Palacio de Bellas Artes
This beautiful building houses an art museum in Mexico City. It’s in the historic centre and right next to the Alameda Central Park which offers a spot of peace and shade on a hot day in Mexico City.
The palace houses puts on exhibitions, dance, theatre and opera events and it’s the place to go to get a dose of culture.
The architecture of the building is beautiful and the roof, in particular, is a showstopper. You can get an incredible view of the building by getting a drink in the Finca Don Porfirio Juarez cafe in Sears on the 8th floor.
The service here when we visited was super slow but the view was great and definitely one of the top things to see in Mexico City.
Churreria El Moro
You can’t visit Mexico and not get churros at least once. One of the most well-known places to get churros in Mexico City is Churreria El Moro and it lives up to the hype.
We got some churros with chocolate sauce to dip them in share while overlooking Parque Mexico. I’ve heard the hot chocolates are great too!
Mercado San Juan 1 & 2
There are two Mercado San Juans. There’s the more touristy one which tends to show up more on Google (number 2) and the other one which is on the corner of Arcos de Belen and Lazaro Cardenas (number 1).
The Mercado San Juan 1 is your typical everyday market and, if you’re a foodie, you’re sure to love wandering around it. It’s a great place to get some spices that you can’t typically get back home such as Chile de Arbol.
The second Mercado San Juan is full of unusual food and snacks such as crickets or scorpions in mezcal. Sure, it’s more of a touristy market but that doesn’t make it any less fun.
Plaza de la Constitución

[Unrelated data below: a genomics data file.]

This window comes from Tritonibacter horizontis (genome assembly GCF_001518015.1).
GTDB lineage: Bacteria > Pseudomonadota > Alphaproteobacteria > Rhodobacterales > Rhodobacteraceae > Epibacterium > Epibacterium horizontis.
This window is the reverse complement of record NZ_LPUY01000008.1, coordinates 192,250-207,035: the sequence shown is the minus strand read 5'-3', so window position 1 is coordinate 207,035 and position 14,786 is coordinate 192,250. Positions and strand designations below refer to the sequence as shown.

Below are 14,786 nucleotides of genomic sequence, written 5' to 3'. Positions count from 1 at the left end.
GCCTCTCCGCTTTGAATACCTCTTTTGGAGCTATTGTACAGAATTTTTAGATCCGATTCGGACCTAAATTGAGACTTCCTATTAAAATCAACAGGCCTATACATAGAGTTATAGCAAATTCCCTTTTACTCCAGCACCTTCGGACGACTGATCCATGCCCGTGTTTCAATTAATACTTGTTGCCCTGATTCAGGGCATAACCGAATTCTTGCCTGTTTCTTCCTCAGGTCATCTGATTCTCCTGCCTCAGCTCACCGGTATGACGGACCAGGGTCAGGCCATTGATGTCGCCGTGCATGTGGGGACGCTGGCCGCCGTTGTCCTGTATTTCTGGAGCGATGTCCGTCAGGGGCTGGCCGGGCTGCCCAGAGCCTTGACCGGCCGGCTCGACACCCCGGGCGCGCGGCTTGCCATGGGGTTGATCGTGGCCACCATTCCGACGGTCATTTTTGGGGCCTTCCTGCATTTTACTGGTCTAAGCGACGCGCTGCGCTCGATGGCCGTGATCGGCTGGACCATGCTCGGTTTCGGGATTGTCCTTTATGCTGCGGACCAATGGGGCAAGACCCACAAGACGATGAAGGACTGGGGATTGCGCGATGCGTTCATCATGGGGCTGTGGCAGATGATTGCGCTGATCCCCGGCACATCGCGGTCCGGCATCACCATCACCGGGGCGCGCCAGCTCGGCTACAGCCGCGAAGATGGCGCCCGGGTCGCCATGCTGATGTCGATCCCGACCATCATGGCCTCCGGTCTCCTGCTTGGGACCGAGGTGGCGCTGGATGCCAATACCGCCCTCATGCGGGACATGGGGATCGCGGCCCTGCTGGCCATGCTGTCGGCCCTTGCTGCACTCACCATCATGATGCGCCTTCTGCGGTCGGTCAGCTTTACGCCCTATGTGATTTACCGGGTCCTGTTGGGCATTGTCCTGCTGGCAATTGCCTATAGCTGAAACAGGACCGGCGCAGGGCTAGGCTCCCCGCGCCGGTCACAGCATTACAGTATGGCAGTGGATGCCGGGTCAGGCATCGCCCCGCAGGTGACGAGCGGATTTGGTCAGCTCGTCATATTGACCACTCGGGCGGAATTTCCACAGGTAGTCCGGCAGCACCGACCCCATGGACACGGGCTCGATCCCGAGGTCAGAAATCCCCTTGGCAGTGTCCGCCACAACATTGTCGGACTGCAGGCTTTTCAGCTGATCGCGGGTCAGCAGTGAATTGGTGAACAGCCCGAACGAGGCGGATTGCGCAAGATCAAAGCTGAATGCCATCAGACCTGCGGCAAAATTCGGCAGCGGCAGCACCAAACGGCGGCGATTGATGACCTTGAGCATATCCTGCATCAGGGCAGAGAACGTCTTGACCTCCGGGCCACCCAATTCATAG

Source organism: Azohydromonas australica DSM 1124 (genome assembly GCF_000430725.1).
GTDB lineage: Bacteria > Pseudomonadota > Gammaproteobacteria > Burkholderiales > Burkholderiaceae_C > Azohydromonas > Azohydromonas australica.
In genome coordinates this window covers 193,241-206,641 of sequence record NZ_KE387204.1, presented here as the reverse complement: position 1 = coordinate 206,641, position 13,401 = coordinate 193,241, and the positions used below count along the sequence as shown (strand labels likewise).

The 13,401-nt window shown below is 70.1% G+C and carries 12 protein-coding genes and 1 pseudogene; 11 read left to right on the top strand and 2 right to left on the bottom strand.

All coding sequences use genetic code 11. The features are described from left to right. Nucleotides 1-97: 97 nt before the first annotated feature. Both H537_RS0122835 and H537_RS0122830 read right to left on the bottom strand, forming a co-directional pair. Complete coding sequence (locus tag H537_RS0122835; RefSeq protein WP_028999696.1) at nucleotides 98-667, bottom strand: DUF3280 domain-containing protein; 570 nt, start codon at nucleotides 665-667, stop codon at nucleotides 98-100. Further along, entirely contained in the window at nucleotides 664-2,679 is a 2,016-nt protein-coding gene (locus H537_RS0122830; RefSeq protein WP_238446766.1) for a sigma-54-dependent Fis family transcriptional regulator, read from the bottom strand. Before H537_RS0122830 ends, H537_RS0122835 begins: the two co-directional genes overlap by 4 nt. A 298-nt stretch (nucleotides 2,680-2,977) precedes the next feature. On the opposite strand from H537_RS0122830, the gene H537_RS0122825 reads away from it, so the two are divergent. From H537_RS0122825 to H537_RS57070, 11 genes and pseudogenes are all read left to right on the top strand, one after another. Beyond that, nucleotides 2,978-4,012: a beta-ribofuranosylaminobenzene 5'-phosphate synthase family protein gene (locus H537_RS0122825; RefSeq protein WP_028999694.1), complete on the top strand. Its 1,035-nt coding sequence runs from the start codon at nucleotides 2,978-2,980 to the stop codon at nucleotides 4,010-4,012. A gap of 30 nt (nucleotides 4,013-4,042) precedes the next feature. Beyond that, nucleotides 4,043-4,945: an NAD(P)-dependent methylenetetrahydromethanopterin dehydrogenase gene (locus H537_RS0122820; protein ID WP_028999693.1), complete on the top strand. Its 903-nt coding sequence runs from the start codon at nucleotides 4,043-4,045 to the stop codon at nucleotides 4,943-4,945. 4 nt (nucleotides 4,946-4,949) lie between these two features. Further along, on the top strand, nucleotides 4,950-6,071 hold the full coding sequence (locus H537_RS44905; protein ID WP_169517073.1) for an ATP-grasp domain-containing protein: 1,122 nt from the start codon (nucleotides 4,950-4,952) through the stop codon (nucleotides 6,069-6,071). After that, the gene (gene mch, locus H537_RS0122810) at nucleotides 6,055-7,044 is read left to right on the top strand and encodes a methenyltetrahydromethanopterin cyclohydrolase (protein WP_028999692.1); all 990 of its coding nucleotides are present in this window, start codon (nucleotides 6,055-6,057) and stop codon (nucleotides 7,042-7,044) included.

If you only have 24 hours in Mexico City make sure you stop by this famous part of the city. It’s one of Mexico City’s top attractions to see on a layover: the Plaza de la Constitucion.
This huge plaza in Mexico City is one of the largest squares in the world. On one edge of the square is the Mexico City Metropolitan Cathedral (free entrance) which was undergoing some reconstruction when we visited.
There’s also the Templo Mayor Museum which houses archaeological finds from the Aztec era and you can see some of them from the outside.
See Mexico City from above
If the weather is nice on your Mexico City layover and not too smoggy, it’s well worth heading up to the top of the Torre Latinoamericana. Up here you’ll get a 360-degree view of Mexico City.
It’s the first skyscraper successfully constructed on earthquake-prone land and has been able to withstand several major earthquakes which is pretty impressive!
It costs 120MXN (just over $6US) for a ticket to the lookout.
Visit Mercado Roma
Mercado Roma is a public market, but a very different type of market to Mercado San Juan.
This market is pretty hipster-looking and is set across two floors with plenty of seating at which to eat whatever delicious treats you’ve chosen for lunch.
There are many stalls here serving foods from all over the world and it’s a great place to stop in for lunch.
Parque Mexico is a beautiful park which seems super peaceful. Oh, and it’s FULL of dogs so what more could you want?